Plus this one:

Brawl Stars

2) The Good Ones – Let’s celebrate those “good ones” in our lives. Country artist Gabby Barrett was inspired by her husband Cade Foehner) to write The Good Ones.

YouTube Video – The Good Ones – Official Video (watch it to the end – sweet story of a couple dealing with her paralysis).

Your good one may be a spouse…or it could include a parent or friend. Thank God, for those who love us well. May we love well also.

3) Some Favorite Thinkers – Fake news abounds these days. Social media gurus don’t deny it. In fact, documentaries are being produced about how we are being manipulated by news and social media makers – The Twisted Truth and The Social Dilemma are two.

As conversations heat up about politics, racial unrest, and COVID (heading toward the US Presidential election), we should check our news sources for where we get our opinions on all the above. Even if we try to sample a mix of liberal and conservative sources, we still have to wonder if what we hear is true. How deep does news and political bias go?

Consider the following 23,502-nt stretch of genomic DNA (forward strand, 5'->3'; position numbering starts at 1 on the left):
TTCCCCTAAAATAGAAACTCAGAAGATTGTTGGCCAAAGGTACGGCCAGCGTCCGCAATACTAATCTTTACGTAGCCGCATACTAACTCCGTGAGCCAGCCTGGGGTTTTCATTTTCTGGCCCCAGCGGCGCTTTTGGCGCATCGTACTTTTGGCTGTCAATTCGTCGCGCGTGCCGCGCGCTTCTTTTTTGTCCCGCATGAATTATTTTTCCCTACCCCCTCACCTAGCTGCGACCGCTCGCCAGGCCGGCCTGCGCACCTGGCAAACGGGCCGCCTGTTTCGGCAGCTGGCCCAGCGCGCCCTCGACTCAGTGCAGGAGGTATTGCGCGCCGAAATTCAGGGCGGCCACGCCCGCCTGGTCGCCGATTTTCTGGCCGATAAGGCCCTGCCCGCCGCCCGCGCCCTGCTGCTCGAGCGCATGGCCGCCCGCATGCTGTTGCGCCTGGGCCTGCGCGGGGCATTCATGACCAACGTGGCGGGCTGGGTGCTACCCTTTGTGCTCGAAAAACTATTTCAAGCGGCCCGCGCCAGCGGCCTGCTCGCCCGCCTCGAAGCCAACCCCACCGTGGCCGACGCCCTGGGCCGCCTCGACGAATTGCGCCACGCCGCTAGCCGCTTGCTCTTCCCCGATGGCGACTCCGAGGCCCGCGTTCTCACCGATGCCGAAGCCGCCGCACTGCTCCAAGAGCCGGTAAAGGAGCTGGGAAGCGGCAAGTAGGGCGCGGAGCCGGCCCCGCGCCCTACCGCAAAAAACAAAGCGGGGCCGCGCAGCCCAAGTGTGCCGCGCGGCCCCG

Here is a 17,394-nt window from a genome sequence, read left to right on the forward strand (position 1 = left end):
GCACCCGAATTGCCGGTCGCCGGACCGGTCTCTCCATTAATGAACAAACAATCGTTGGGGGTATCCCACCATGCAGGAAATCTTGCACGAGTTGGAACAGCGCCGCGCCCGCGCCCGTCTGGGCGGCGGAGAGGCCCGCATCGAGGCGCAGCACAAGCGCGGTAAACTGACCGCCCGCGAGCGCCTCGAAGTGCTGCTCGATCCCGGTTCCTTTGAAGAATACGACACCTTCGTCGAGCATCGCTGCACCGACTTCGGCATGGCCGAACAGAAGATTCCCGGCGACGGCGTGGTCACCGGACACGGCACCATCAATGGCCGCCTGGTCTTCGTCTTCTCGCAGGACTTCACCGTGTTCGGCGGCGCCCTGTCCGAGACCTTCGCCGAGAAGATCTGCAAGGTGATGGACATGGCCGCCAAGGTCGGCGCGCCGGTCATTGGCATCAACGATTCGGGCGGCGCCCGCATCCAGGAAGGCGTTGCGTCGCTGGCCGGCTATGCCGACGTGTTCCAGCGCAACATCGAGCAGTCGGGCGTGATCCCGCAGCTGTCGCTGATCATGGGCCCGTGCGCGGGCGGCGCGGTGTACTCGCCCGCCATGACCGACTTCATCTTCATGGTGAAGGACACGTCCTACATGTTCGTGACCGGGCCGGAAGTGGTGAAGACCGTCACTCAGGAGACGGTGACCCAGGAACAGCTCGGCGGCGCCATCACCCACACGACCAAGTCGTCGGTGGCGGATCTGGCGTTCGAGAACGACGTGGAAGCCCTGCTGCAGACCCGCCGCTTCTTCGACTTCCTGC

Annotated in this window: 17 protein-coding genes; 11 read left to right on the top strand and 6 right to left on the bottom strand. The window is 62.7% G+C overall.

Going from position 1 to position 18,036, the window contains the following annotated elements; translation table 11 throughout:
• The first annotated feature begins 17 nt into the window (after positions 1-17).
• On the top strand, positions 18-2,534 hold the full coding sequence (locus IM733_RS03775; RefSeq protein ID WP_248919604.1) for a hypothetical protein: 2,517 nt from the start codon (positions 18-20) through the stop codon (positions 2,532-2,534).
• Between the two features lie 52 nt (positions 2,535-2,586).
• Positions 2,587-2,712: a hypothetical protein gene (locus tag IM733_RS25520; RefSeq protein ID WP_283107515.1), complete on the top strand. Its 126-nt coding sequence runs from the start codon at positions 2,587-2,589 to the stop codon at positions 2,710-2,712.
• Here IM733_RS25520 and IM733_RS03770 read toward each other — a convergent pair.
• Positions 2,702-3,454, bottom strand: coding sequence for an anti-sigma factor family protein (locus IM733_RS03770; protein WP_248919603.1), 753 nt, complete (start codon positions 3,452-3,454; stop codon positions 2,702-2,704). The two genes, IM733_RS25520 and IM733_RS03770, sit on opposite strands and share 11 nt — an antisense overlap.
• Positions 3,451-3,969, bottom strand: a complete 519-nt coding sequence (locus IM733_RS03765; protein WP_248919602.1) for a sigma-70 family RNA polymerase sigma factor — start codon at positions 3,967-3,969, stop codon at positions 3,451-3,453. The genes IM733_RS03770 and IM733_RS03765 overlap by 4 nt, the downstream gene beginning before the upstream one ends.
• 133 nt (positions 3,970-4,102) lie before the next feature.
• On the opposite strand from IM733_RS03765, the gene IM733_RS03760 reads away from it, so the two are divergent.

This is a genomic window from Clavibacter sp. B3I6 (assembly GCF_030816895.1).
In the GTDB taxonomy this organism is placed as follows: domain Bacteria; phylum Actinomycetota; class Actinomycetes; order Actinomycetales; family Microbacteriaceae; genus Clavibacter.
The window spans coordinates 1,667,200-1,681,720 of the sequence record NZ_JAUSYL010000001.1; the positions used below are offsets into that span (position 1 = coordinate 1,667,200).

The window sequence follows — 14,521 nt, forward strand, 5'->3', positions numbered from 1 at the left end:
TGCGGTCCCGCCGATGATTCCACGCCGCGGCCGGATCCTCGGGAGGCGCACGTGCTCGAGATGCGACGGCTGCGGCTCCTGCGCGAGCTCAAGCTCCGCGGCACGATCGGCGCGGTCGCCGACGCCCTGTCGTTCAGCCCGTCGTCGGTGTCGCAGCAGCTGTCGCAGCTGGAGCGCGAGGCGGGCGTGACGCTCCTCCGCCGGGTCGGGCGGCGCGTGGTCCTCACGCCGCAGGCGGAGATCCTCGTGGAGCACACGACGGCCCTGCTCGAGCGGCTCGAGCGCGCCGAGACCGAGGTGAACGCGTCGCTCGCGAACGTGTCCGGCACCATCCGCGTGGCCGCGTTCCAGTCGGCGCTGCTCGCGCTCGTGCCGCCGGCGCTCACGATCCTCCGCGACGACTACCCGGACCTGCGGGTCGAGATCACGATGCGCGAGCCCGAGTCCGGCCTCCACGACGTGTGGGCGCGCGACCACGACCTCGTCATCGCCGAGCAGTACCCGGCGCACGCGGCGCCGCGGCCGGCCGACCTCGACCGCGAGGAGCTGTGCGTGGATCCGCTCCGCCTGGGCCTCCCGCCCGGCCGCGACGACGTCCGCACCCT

We need to seek out thinkers who themselves are burdened by the state of our streets, our politics and policies, and the next generation. Just thinking we’re right and resting on those laurels will no get us to a better place. Reasoning, thinking deeply, listening, talking together (especially with those with whom we don’t necessarily agree)…we need people who will help guide us through to higher understanding and healthier actions than we see around us.

Glenn Loury and Coleman Hughes are two of those men who currently influence my thinking. You can find them at least weekly in some conversation on their own podcasts or others. Blogging Heads is one of my favorite platforms.